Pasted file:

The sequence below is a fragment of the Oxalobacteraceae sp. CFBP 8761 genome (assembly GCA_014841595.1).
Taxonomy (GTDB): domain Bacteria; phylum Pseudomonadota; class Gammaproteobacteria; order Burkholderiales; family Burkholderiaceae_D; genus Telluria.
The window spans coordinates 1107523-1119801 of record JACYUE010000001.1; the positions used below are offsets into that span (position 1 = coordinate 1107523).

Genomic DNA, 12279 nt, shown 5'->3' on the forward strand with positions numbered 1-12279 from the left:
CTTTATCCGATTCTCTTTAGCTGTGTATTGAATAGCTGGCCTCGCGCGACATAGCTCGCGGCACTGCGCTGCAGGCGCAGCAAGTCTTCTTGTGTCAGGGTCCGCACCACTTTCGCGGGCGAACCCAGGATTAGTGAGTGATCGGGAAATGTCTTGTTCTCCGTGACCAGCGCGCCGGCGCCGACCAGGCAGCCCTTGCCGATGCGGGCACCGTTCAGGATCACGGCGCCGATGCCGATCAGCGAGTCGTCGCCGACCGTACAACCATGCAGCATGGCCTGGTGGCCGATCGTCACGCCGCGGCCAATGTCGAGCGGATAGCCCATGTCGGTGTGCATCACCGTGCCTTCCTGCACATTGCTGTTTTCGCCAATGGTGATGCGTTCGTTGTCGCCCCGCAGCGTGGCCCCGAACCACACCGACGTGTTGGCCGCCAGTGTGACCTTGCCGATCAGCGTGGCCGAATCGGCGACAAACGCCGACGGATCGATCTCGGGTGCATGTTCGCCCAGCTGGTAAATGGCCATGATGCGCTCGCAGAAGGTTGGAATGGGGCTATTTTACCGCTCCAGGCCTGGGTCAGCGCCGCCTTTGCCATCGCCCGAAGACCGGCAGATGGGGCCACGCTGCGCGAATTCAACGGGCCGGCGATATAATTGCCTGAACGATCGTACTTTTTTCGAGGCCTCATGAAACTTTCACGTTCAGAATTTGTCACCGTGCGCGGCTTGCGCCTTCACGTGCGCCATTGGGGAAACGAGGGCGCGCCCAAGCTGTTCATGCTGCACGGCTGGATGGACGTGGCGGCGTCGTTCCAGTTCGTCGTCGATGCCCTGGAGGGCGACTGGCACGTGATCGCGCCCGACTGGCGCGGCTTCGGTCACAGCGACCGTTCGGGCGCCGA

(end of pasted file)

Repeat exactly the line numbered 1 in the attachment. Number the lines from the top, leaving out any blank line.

The sequence below is a fragment of the Oxalobacteraceae sp. CFBP 8761 genome (assembly GCA_014841595.1).